I just got back from, as my son said, “Bringing mama home to Texas.”
A good description, I think. Texas has always been “home” to my wife. She is home again, with lots of tears, smiles and some regrets. I’ll go back again later this year to take her to east Texas where her mother is buried. And I’ll be able to share some “precious days” with my family.
My son Rick and his wife, Donna, are very resourceful and creative. On Christmas morning, a cold front with high winds whipped through Montgomery, Texas, blowing down trees and taking down power lines. Temperatures were in the low 20s. We were one of 145 families who lost power – no power all day and into the night.
Out came the 5,000-watt generator and we had some heat. The plan for Christmas dinner was a special one for me. I had asked for something different. Some great big gulf shrimp – some fried in batter and some boiled with a tangy cocktail sauce. An all-you-can-eat shrimp adventure, so to speak.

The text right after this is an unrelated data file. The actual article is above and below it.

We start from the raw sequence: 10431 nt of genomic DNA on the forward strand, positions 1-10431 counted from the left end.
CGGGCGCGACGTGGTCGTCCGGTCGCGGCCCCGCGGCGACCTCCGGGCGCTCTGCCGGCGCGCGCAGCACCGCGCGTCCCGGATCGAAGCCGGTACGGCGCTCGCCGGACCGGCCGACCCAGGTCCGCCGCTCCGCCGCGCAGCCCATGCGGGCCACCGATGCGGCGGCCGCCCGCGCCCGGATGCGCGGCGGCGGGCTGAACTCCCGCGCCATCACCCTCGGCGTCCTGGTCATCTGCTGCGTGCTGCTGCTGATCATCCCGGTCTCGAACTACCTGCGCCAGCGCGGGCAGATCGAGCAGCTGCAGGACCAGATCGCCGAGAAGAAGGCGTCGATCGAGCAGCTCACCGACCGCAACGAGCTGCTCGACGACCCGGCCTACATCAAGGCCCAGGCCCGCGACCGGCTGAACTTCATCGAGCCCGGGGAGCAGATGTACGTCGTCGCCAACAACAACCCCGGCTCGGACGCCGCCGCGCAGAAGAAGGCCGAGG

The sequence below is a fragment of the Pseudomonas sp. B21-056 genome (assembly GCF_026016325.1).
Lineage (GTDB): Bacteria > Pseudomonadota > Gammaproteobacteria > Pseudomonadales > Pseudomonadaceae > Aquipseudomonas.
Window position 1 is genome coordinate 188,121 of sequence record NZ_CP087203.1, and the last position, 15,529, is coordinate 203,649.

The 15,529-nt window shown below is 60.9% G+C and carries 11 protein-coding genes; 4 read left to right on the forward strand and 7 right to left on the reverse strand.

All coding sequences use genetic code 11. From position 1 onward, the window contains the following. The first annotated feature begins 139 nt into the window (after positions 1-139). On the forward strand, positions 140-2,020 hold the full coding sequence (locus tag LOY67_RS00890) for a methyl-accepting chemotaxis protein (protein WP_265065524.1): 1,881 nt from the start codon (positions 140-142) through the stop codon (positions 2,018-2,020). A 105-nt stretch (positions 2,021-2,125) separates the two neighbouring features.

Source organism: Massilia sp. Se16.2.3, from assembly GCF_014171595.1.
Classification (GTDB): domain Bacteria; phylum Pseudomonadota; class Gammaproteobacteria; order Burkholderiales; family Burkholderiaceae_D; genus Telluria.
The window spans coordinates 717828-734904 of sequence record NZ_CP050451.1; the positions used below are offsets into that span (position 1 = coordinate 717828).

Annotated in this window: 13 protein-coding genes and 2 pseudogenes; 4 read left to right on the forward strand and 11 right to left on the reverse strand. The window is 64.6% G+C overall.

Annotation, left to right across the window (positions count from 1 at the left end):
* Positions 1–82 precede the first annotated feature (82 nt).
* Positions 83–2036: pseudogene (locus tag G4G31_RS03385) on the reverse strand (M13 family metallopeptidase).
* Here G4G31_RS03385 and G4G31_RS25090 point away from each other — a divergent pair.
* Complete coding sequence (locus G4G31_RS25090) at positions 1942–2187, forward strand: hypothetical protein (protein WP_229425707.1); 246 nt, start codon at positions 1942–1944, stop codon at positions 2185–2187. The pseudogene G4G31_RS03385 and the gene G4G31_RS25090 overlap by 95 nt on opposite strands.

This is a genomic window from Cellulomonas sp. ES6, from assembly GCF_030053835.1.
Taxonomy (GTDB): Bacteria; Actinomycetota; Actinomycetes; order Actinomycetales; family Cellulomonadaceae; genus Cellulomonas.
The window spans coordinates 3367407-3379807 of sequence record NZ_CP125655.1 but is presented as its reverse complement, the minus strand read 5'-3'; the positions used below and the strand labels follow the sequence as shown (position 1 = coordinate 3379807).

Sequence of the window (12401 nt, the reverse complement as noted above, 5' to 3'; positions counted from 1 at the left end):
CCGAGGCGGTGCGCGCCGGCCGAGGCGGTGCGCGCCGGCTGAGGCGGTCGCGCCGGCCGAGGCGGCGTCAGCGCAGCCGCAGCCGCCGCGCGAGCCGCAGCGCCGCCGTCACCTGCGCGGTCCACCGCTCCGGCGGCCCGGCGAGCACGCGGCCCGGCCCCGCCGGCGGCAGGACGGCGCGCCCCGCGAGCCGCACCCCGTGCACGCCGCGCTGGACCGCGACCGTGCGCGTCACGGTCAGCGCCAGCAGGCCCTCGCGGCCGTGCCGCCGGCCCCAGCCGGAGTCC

The fried shrimp never happened, but the boiled shrimp did and they were great. Out came the propane-powered turkey fryer heating a big pot of water. It wasn’t long before we had more boiled shrimp than we could eat. Christmas dinner was shrimp cocktail, potato salad followed by chocolate cream pie. A family Christmas dinner fit for a king. Talk about resourceful and creative.
Later that night, the power was restored and we had no more power problems the rest of the visit. One more item related to the shrimp we had for dinner. There is a grocery chain in the greater Houston area call H-E-B. One of the things that makes them unusual is the fact that it has its own fleet of shrimp boats in the Gulf of Mexico. Consequently, its shrimp are fresher and less expensive than shrimp in other markets. Texas ingenuity.
The evening before Christmas, my son got a telephone call from Hector, his friend and neighbor.
“Meet me at the fence in a couple of minutes,” Hector said.
Rick met him and came back into the house with a dozen fresh tamales. We were the beneficiaries of the blessings of a Mexican family Christmas tradition. The tamales were the first ones out of the pot. So fresh that Hector advised us to let them set for a while to let the masa get firm. The tamales were the first out of the pot because Hector wanted to be sure that we got some before they were all given away. Hector’s brothers and sisters were also a part of the family’s Christmas tradition. The tamales were really good. They would have made a good Christmas dinner all by themselves. Compliments of Hector’s mom.
More about Texas food later. You’ll find out why I gained five pounds in two weeks.